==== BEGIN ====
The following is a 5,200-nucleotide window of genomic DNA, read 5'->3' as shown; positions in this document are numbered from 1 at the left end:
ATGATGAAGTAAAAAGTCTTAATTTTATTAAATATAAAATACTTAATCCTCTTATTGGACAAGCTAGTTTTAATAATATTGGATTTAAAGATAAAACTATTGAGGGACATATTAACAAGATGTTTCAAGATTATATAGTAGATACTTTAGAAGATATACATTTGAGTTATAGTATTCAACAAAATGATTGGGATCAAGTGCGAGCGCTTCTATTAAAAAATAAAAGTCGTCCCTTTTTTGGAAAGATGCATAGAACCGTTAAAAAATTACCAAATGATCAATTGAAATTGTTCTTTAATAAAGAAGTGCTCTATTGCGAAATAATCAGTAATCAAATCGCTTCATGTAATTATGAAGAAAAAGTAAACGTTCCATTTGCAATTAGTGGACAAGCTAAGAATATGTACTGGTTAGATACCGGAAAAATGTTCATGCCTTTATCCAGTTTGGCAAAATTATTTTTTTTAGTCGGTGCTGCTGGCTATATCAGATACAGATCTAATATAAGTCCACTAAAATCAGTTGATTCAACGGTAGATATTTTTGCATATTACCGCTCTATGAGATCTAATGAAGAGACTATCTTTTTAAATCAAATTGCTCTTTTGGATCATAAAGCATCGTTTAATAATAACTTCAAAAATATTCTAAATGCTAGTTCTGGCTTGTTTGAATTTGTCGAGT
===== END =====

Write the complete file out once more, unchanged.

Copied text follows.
The following is a 5,200-nucleotide window of genomic DNA, read 5'->3' as shown; positions in this document are numbered from 1 at the left end:
ATGATGAAGTAAAAAGTCTTAATTTTATTAAATATAAAATACTTAATCCTCTTATTGGACAAGCTAGTTTTAATAATATTGGATTTAAAGATAAAACTATTGAGGGACATATTAACAAGATGTTTCAAGATTATATAGTAGATACTTTAGAAGATATACATTTGAGTTATAGTATTCAACAAAATGATTGGGATCAAGTGCGAGCGCTTCTATTAAAAAATAAAAGTCGTCCCTTTTTTGGAAAGATGCATAGAACCGTTAAAAAATTACCAAATGATCAATTGAAATTGTTCTTTAATAAAGAAGTGCTCTATTGCGAAATAATCAGTAATCAAATCGCTTCATGTAATTATGAAGAAAAAGTAAACGTTCCATTTGCAATTAGTGGACAAGCTAAGAATATGTACTGGTTAGATACCGGAAAAATGTTCATGCCTTTATCCAGTTTGGCAAAATTATTTTTTTTAGTCGGTGCTGCTGGCTATATCAGATACAGATCTAATATAAGTCCACTAAAATCAGTTGATTCAACGGTAGATATTTTTGCATATTACCGCTCTATGAGATCTAATGAAGAGACTATCTTTTTAAATCAAATTGCTCTTTTGGATCATAAAGCATCGTTTAATAATAACTTCAAAAATATTCTAAATGCTAGTTCTGGCTTGTTTGAATTTGTCGAGT